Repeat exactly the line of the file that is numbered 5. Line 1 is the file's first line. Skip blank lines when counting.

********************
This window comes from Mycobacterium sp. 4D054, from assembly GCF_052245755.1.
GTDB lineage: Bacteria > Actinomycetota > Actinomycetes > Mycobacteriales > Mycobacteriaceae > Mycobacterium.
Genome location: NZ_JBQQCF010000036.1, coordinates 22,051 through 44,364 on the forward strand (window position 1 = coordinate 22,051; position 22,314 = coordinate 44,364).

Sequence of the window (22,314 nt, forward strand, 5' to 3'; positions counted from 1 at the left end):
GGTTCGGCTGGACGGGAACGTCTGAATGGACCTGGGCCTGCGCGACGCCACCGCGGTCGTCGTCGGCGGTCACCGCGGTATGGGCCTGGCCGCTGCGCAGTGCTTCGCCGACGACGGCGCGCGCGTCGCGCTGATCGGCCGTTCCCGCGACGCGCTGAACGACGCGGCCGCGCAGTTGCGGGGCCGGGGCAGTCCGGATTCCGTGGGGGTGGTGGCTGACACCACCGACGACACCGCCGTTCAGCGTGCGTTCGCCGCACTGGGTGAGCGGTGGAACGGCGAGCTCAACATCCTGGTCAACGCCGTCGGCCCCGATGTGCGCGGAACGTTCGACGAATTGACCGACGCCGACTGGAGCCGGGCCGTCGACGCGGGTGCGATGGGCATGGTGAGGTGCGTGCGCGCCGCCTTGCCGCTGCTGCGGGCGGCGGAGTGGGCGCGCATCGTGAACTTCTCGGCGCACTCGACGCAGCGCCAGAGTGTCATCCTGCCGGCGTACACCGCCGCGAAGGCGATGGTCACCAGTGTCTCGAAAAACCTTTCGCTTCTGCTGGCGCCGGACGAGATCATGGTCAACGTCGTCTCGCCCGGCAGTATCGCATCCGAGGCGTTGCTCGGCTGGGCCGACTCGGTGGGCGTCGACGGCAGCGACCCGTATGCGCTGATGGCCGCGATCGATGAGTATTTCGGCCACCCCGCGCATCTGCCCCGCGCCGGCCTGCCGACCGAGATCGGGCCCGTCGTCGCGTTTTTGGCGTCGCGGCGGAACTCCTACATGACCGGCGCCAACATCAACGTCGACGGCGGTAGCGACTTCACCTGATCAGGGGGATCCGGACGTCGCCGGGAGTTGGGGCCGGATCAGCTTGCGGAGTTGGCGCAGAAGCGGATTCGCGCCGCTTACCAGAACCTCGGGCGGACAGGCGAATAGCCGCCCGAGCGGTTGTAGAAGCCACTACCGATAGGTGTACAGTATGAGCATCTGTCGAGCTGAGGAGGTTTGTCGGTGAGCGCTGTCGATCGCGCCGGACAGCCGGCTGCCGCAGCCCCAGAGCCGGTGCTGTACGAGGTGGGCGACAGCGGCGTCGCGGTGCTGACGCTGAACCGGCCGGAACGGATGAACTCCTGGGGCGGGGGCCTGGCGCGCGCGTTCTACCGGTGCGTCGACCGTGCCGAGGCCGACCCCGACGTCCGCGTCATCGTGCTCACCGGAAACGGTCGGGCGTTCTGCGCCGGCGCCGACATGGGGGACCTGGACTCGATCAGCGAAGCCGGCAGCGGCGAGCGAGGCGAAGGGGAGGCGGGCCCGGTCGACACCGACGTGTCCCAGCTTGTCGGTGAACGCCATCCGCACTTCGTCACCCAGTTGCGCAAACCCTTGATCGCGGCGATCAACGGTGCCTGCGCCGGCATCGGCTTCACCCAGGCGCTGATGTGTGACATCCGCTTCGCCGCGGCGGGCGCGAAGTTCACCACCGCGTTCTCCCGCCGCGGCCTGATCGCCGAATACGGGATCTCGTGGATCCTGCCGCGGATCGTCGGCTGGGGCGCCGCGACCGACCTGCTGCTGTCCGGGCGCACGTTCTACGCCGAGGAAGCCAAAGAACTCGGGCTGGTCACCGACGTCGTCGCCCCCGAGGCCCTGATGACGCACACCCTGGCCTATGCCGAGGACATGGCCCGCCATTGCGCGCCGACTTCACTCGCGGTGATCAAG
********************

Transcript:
GGTTCGGCTGGACGGGAACGTCTGAATGGACCTGGGCCTGCGCGACGCCACCGCGGTCGTCGTCGGCGGTCACCGCGGTATGGGCCTGGCCGCTGCGCAGTGCTTCGCCGACGACGGCGCGCGCGTCGCGCTGATCGGCCGTTCCCGCGACGCGCTGAACGACGCGGCCGCGCAGTTGCGGGGCCGGGGCAGTCCGGATTCCGTGGGGGTGGTGGCTGACACCACCGACGACACCGCCGTTCAGCGTGCGTTCGCCGCACTGGGTGAGCGGTGGAACGGCGAGCTCAACATCCTGGTCAACGCCGTCGGCCCCGATGTGCGCGGAACGTTCGACGAATTGACCGACGCCGACTGGAGCCGGGCCGTCGACGCGGGTGCGATGGGCATGGTGAGGTGCGTGCGCGCCGCCTTGCCGCTGCTGCGGGCGGCGGAGTGGGCGCGCATCGTGAACTTCTCGGCGCACTCGACGCAGCGCCAGAGTGTCATCCTGCCGGCGTACACCGCCGCGAAGGCGATGGTCACCAGTGTCTCGAAAAACCTTTCGCTTCTGCTGGCGCCGGACGAGATCATGGTCAACGTCGTCTCGCCCGGCAGTATCGCATCCGAGGCGTTGCTCGGCTGGGCCGACTCGGTGGGCGTCGACGGCAGCGACCCGTATGCGCTGATGGCCGCGATCGATGAGTATTTCGGCCACCCCGCGCATCTGCCCCGCGCCGGCCTGCCGACCGAGATCGGGCCCGTCGTCGCGTTTTTGGCGTCGCGGCGGAACTCCTACATGACCGGCGCCAACATCAACGTCGACGGCGGTAGCGACTTCACCTGATCAGGGGGATCCGGACGTCGCCGGGAGTTGGGGCCGGATCAGCTTGCGGAGTTGGCGCAGAAGCGGATTCGCGCCGCTTACCAGAACCTCGGGCGGACAGGCGAATAGCCGCCCGAGCGGTTGTAGAAGCCACTACCGATAGGTGTACAGTATGAGCATCTGTCGAGCTGAGGAGGTTTGTCGGTGAGCGCTGTCGATCGCGCCGGACAGCCGGCTGCCGCAGCCCCAGAGCCGGTGCTGTACGAGGTGGGCGACAGCGGCGTCGCGGTGCTGACGCTGAACCGGCCGGAACGGATGAACTCCTGGGGCGGGGGCCTGGCGCGCGCGTTCTACCGGTGCGTCGACCGTGCCGAGGCCGACCCCGACGTCCGCGTCATCGTGCTCACCGGAAACGGTCGGGCGTTCTGCGCCGGCGCCGACATGGGGGACCTGGACTCGATCAGCGAAGCCGGCAGCGGCGAGCGAGGCGAAGGGGAGGCGGGCCCGGTCGACACCGACGTGTCCCAGCTTGTCGGTGAACGCCATCCGCACTTCGTCACCCAGTTGCGCAAACCCTTGATCGCGGCGATCAACGGTGCCTGCGCCGGCATCGGCTTCACCCAGGCGCTGATGTGTGACATCCGCTTCGCCGCGGCGGGCGCGAAGTTCACCACCGCGTTCTCCCGCCGCGGCCTGATCGCCGAATACGGGATCTCGTGGATCCTGCCGCGGATCGTCGGCTGGGGCGCCGCGACCGACCTGCTGCTGTCCGGGCGCACGTTCTACGCCGAGGAAGCCAAAGAACTCGGGCTGGTCACCGACGTCGTCGCCCCCGAGGCCCTGATGACGCACACCCTGGCCTATGCCGAGGACATGGCCCGCCATTGCGCGCCGACTTCACTCGCGGTGATCAAG